Wei begins her search for details on Eng’s life in the city of her birth, San Francisco, and follows her footsteps to Hollywood, then Hong Kong and finally back to the United States where she died in New York in 1970. Along the way Wei tracks down the bystander who found Eng’s personal journals and photos in a dumpster (which he donated to the Hong Kong Film Archive) and as many surviving family and co-workers — many former Cantonese opera stars fleeing the war in the 1930s — as she could to paint a rough sketch of the unconventional woman. The conversations with Eng’s now-elderly peers complement the material supplied by periodicals and Hollywood biographers and film critics (including The Hollywood Reporter critic Todd McCarthy). The fact that Wei found two with a semblance of knowledge of Eng speaks to just how unjustly she’s been disregarded.

One of Golden Gate’s strengths is its seamless ability to weave history, Sino-U.S. relations and social standards together to allow for inference and context. When the Chinese Exclusion Act kept Eng from pursuing her chosen career, she left for Hong Kong, where the same individualist streak made her a local celebrity, which stemmed as much from the success of the five films she made there to the exotic lesbianism no one seemed to care about. When she returned to the United States, she was a successful filmmaker — who cast Bruce Lee as an infant girl in one of her last films, Golden Gate Girl (1941).”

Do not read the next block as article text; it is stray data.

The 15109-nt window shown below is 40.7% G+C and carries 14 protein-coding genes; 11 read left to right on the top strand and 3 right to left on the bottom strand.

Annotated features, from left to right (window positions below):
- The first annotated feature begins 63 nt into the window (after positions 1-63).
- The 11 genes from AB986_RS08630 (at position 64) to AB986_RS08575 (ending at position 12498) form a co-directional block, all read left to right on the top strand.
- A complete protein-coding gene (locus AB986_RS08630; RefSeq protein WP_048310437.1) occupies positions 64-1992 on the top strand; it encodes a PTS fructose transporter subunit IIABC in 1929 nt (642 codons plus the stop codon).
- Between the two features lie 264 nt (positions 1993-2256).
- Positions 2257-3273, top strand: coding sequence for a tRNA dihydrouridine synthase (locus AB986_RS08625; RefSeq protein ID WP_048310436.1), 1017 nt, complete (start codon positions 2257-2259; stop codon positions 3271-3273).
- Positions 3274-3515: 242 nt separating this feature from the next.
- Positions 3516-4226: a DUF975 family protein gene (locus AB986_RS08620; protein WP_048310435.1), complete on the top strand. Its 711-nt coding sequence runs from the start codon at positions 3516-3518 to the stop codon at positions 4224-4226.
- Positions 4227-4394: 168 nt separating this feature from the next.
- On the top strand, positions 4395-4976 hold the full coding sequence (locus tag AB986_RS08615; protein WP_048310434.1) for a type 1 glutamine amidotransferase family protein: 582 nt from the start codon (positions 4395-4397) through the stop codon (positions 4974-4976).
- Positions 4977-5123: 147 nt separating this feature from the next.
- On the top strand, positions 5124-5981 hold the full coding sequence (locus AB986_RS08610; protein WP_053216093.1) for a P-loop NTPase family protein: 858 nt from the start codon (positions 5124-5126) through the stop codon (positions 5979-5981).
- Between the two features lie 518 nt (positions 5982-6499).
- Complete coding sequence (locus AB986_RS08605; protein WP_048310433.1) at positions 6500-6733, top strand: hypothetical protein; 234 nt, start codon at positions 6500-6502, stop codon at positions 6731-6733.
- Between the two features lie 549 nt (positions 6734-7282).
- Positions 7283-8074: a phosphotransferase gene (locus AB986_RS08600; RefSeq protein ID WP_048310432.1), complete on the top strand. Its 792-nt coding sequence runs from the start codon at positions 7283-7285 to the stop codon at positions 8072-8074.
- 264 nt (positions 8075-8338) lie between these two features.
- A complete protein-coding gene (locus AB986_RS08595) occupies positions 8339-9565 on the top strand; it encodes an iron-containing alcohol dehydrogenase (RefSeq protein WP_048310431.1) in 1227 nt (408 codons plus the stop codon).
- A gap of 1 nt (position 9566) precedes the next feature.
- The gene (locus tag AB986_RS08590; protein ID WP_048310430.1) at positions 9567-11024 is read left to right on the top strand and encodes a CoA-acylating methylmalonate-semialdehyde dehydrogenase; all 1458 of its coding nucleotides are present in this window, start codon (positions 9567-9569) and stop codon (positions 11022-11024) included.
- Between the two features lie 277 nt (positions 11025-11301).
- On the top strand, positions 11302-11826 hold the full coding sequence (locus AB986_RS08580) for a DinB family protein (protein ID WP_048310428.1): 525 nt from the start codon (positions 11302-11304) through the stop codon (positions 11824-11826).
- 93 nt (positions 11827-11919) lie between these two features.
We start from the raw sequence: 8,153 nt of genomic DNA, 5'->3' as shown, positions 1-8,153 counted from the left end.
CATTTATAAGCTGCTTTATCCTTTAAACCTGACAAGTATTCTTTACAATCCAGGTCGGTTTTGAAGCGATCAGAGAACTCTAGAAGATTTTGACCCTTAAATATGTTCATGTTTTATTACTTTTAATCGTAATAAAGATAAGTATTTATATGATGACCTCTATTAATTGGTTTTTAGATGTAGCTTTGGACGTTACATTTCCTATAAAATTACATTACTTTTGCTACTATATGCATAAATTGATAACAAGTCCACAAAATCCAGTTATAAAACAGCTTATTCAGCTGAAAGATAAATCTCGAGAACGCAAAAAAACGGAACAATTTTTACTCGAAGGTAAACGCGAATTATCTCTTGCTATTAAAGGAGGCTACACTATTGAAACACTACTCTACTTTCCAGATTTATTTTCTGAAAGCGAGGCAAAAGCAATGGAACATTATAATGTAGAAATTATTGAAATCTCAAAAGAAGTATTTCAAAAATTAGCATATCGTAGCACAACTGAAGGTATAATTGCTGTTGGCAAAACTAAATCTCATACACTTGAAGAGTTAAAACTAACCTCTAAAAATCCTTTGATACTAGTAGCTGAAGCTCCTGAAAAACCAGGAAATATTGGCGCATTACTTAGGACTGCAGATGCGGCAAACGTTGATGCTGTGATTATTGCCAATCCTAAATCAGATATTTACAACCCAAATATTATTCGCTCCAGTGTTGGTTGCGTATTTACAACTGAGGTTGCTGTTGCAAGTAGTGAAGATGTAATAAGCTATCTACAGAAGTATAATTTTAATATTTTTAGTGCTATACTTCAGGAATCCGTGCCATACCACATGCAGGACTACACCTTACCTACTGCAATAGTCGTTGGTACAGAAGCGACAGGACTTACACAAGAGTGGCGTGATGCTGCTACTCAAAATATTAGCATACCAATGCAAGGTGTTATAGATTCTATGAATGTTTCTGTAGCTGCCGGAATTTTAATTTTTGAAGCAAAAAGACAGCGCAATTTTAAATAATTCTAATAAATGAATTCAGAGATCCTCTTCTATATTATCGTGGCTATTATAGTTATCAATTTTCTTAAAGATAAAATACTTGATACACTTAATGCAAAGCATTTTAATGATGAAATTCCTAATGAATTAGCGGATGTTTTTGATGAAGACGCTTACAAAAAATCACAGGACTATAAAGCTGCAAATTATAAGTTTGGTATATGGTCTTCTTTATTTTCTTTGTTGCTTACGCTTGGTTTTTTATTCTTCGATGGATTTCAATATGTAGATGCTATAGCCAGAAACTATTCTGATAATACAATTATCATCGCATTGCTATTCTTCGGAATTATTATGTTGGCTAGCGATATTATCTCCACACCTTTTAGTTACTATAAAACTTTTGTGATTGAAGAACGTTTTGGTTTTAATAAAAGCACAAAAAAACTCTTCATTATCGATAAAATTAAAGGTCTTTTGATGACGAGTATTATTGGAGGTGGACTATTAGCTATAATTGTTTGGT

This is a fascinating look at a neglected artist; click here for another essay on Eng’s work from China Daily, by Frank Bren.

Ingmar Bergman Retrospective at Film Streams

Friday, February 1st, 2013

Film Streams in Omaha is running an retrospective on filmmaker Ingmar Bergman.

Bob Fischbach interviewed me for a piece on the Ingmar Bergman festival at Film Streams in Omaha that begins today. Bob’s piece in the Omaha World Herald notes that: “‘You can’t say you’ve got an understanding of film unless you see the films of Bergman,’ Dixon contends. ‘His films are riveting, they have great entertainment value and they’re absorbing experiences. From the beginning, he addressed the timeless questions of human existence: life, death, love, faith, hope. Meditations on what it is to be alive, to have friends and lovers, to face mortality.’